Maximum robustness and performance, a utilitarian heritage, and design cues that have proved stronger than time… These are the shared characteristics of IWC Schaffhausen’s Big Pilot’s Watch and the Mercedes-Benz G-Class. Celebrating these icons, the Swiss luxury watchmaker has released a duo of special-edition references — the Ref. IW501201 and Ref. IW506201 — of its Big Pilot’s Watch, inspired by the Geländewagen, the high-performance AMG G63 specifically.
BIG PILOT’S WATCH AMG G 63 — REF. IW501201
Sporting a case and crown crafted from 18-carat Armor Gold — an “innovative” alloy, which, IWC says, elevates the hardness of gold to a whole new level — this variant cuts a handsome figure. The dial is finished in black, as is the rubber strap, which features a microfibre inlay. The elegant, yet striking, colour scheme was inspired by the exterior paintwork of the recently launched Mercedes-AMG G63 ‘Grand Edition’.
BIG PILOT’S WATCH AMG G 63 — REF. IW506201
Signifying a first for the Schaffhausen-based brand, this piece is the first IWC to feature a ceramic matrix composite (CMC) case, engineered in close collaboration with the German Aerospace Center. So, what makes CMC so special? Well, in a nutshell, the fibres making up this composite material are embedded in a matrix of ceramic, rather than polymer. This makes CMC “extremely” tolerant to damage and lightweight. This iteration’s otherwise all-black aesthetic is beautifully contrasted by light-grey finishes for the hands, hour markers, and sub-dial counters, the latter of which takes inspiration form the G-Wagon’s headlamps. Both references are powered by IWC’s 52010 calibre, a “highly robust and precise” automatic movement.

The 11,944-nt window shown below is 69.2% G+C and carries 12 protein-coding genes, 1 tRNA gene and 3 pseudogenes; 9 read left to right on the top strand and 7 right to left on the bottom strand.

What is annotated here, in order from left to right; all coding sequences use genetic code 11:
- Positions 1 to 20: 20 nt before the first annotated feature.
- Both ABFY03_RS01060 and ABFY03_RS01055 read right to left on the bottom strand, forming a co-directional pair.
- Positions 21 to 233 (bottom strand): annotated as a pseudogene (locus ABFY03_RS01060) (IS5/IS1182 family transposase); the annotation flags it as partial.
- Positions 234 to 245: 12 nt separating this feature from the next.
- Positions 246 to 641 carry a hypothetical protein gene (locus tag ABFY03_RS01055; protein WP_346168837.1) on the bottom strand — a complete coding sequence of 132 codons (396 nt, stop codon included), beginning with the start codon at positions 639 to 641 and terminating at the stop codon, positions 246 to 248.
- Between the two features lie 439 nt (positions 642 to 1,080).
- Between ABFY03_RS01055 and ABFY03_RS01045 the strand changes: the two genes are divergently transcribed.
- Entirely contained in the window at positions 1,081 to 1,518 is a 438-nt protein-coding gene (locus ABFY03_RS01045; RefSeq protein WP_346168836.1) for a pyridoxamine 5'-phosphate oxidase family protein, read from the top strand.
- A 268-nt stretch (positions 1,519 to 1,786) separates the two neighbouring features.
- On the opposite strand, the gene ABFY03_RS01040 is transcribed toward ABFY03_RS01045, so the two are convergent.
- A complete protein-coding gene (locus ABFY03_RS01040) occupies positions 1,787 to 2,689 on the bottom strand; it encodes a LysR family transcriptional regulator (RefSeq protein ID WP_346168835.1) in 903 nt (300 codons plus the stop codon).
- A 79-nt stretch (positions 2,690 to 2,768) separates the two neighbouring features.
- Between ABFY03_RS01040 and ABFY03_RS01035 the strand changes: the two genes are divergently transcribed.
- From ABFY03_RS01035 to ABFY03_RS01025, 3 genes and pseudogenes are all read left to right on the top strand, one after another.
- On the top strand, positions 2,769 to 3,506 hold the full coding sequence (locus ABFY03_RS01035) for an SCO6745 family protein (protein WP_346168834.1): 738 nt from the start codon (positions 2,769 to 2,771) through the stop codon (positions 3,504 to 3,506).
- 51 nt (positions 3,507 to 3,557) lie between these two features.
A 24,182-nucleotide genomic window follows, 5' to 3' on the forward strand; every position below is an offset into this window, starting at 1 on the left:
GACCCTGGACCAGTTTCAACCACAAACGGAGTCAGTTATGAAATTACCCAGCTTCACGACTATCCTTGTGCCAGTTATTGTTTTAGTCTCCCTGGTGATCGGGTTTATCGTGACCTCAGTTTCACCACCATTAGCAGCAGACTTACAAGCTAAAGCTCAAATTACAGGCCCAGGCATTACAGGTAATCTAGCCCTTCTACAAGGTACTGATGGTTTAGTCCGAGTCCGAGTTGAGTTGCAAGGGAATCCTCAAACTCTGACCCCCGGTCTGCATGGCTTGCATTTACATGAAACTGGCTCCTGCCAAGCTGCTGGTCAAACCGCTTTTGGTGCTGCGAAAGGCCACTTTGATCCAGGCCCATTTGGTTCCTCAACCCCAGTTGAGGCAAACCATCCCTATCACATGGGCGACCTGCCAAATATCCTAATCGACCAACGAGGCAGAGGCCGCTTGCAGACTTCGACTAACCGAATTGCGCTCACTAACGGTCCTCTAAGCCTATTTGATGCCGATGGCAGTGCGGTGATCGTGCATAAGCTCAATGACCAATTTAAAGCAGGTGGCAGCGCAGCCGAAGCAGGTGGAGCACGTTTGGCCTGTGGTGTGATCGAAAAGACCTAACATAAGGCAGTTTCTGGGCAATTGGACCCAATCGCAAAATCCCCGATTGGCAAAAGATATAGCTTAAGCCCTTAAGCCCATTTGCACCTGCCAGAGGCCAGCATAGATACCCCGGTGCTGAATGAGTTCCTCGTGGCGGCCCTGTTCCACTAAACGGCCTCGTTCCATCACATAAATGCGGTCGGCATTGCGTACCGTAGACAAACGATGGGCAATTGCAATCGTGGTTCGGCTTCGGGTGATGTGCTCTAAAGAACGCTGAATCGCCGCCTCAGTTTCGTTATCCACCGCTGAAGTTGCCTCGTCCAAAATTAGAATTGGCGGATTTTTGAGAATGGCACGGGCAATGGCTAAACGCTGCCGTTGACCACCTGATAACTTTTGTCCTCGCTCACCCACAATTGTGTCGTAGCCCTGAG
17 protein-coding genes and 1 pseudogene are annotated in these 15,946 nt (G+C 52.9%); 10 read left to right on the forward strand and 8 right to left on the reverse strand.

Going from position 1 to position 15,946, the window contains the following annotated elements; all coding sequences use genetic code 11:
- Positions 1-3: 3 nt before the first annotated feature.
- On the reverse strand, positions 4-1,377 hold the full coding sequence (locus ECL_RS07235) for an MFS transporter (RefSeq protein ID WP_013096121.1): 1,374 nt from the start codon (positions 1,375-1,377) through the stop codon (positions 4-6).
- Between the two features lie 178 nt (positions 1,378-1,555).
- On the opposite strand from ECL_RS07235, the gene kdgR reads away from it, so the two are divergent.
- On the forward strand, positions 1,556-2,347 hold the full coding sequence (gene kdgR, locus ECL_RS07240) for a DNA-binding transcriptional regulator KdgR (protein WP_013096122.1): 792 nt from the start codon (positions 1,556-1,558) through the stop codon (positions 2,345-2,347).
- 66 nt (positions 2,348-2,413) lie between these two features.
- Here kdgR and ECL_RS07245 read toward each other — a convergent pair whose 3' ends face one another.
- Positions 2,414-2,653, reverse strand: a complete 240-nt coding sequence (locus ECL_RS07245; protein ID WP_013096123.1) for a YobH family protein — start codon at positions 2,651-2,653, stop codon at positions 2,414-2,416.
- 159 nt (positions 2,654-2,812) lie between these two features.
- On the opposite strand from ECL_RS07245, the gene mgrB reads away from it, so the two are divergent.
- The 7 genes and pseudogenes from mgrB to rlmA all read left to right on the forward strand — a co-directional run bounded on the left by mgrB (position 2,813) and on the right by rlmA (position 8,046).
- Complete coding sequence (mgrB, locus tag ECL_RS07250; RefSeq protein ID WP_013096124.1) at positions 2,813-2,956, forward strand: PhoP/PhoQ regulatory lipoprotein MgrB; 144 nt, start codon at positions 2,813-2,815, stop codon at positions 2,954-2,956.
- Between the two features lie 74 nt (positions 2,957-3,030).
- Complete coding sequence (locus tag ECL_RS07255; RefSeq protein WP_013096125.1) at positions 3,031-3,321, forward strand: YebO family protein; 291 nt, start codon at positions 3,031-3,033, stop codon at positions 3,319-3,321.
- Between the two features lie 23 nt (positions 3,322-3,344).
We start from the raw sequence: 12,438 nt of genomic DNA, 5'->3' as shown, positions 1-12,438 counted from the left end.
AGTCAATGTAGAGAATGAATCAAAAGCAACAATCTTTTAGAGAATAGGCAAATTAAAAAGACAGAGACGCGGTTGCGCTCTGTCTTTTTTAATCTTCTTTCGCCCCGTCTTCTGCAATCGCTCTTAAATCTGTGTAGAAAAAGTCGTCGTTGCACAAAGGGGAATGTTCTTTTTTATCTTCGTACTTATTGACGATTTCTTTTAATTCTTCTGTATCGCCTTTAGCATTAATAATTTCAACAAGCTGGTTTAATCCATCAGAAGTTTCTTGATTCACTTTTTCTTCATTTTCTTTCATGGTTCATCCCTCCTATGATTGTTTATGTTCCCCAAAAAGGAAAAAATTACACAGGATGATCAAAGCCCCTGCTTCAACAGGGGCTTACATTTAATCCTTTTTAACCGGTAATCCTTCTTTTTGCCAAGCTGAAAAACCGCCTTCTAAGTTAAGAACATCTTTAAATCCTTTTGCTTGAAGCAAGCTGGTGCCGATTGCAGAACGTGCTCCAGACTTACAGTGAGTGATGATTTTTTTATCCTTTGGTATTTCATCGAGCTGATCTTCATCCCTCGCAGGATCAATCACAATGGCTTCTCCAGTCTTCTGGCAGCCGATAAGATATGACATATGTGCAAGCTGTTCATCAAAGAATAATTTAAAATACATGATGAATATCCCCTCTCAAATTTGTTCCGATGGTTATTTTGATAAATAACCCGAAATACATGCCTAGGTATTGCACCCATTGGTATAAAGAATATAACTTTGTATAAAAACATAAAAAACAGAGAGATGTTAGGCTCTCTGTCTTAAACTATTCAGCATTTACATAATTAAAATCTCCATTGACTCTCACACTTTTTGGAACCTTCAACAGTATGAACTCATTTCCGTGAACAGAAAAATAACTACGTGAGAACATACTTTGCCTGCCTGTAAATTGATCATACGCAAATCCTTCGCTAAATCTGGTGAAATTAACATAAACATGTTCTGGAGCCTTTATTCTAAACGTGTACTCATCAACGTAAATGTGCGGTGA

The Mercedes-Benz G-Class is arguably one of the most iconic motor vehicles ever produced, with a history stretching back to 1979. The pinnacle G, the G 63, employs the Affalterbach-based automaker’s 4.0-litre twin-turbocharged V8, producing 430 kW and 850 Nm of torque, allowing thr opulent off-roader to complete the 0-100 km/h sprint in 4.5 seconds, before topping out at 220 km/h.